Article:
A strong spring start in the GTA: Can the market survive without rate-cut optimism?

Houses for sale in Ottawa

In the ever-turbulent waters of the Greater Toronto Area (GTA) housing market, February 2024 emerged as a month where hope springs eternal for both buyers and sellers — or so the narrative goes.

 

Small sales and listings boost last month

 

According to the latest press release from the Toronto Regional Real Estate Board (TRREB), there’s been a quaint uptick in home sales and listings on both an annual and monthly basis, with selling prices making a shy nod upwards compared to the year prior.

This is ostensibly buoyed by population growth and what’s described as a “resilient” regional economy — phrases that seem to gloss over the ongoing saga of individuals grappling with the reality of higher borrowing costs, a souvenir from the Bank of Canada’s rate hikes. 

With a market allegedly looking forward to rate cuts, Wednesday’s hold from the Bank of Canada could be a bit of a punch in the gut. Furthermore, the governor’s hawkish tone during their press release and a revisiting of their concern that rates could heat up the housing market seems to make it clear that rate cuts are not coming anytime soon. 

Can the strength of the spring market survive without rate-cut optimism? Let’s look at the data.

 

Demand (home sales)

 

5,607 homes sold in the GTA on TRREB’s MLS system in February, a 17.9 per cent increase from a year prior. Coincidentally, this is almost exactly in line with TRREB’s prediction that we’d see an 18 per cent jump in home sales volume this year, or an expected increase from just over 65,000 sales in 2023 to 77,000 sales this year.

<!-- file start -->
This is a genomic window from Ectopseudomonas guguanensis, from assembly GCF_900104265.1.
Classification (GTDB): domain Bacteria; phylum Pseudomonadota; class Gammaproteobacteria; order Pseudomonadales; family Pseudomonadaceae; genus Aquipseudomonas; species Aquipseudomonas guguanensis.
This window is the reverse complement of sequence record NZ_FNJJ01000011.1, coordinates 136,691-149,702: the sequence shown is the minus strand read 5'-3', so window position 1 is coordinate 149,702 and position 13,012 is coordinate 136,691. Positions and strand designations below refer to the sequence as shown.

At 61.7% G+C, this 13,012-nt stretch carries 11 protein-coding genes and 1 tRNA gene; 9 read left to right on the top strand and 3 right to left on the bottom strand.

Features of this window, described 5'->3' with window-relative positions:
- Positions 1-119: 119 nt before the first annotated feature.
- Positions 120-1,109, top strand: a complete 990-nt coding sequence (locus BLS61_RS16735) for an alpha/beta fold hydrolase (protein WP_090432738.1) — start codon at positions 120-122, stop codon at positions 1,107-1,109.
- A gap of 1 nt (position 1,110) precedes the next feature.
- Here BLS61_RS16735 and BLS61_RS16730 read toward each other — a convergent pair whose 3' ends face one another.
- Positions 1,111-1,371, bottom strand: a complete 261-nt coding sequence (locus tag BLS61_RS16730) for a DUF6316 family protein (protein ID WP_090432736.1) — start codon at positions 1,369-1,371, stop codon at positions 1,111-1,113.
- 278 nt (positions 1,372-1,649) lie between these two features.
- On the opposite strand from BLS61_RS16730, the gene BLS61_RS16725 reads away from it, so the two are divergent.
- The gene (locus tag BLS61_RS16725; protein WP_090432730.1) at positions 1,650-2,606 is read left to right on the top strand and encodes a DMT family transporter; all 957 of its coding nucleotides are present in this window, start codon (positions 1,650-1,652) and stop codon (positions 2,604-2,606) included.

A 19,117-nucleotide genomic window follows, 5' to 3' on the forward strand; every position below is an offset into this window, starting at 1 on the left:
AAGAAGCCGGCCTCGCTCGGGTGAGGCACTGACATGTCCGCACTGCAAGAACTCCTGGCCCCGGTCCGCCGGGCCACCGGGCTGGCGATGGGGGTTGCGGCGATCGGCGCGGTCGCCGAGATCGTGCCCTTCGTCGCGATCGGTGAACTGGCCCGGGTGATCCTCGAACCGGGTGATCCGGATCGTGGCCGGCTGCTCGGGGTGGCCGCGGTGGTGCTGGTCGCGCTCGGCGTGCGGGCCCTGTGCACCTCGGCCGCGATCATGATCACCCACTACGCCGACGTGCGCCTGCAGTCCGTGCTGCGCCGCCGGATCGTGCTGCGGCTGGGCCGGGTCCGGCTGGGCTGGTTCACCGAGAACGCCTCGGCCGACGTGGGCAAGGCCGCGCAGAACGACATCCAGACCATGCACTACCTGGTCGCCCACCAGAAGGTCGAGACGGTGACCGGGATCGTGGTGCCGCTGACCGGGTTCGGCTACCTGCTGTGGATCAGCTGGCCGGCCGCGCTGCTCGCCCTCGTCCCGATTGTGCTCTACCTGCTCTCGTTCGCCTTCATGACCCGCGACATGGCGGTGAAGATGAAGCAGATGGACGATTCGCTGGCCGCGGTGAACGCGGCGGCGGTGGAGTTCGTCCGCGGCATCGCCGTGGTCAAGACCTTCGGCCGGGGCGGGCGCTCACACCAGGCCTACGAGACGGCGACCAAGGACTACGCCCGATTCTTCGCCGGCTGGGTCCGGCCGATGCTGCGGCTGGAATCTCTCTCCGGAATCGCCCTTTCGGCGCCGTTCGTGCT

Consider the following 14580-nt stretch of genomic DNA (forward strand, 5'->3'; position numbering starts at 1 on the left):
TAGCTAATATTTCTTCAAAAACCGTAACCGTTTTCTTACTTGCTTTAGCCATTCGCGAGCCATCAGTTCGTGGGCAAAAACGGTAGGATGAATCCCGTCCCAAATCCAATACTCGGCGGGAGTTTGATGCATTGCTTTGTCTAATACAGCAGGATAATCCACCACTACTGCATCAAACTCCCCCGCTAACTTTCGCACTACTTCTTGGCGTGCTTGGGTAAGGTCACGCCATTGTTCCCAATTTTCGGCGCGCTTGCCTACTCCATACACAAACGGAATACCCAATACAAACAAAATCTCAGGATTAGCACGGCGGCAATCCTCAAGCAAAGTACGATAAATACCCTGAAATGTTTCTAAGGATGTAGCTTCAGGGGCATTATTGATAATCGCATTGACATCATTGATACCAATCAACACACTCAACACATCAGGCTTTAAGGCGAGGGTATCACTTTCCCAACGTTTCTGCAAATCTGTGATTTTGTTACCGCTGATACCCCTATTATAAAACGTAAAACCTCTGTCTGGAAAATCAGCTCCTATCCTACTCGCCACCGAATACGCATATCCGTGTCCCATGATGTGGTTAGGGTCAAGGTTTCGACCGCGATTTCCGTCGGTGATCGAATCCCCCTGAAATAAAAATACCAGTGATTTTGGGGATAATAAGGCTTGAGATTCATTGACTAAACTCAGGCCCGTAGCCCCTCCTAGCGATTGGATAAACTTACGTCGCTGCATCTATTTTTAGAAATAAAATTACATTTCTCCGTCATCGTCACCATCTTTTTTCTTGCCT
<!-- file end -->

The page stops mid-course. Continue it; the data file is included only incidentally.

Demand looks stronger for product under $1 million, which is the cutoff for mortgage insurance products like CMHC. As a result, it seems like mortgage insurance has cemented the price floor in many markets, by concentrating buying.

 

Supply (listings)

 

February observed a larger-than-usual uptick in new listings. As the chart below shows, listings typically jump up from January to February each year. This year’s jump was larger than last year, though smaller than the strong spring markets of 2021 and 2022.

 

 

Active listings are at their highest point in February since the pandemic began, which shows we could be returning to a more long-term supply and demand balance compared to the volatile and imbalanced markets we saw over the past few years.

 

 

Price

 

House prices jumped sharply in February, which is typical in the spring market. Prices usually grow from January until May, then settle or fall throughout the summer. That being said, this jump was the steepest increase we’ve seen in price since 2022’s spring market.

 

 

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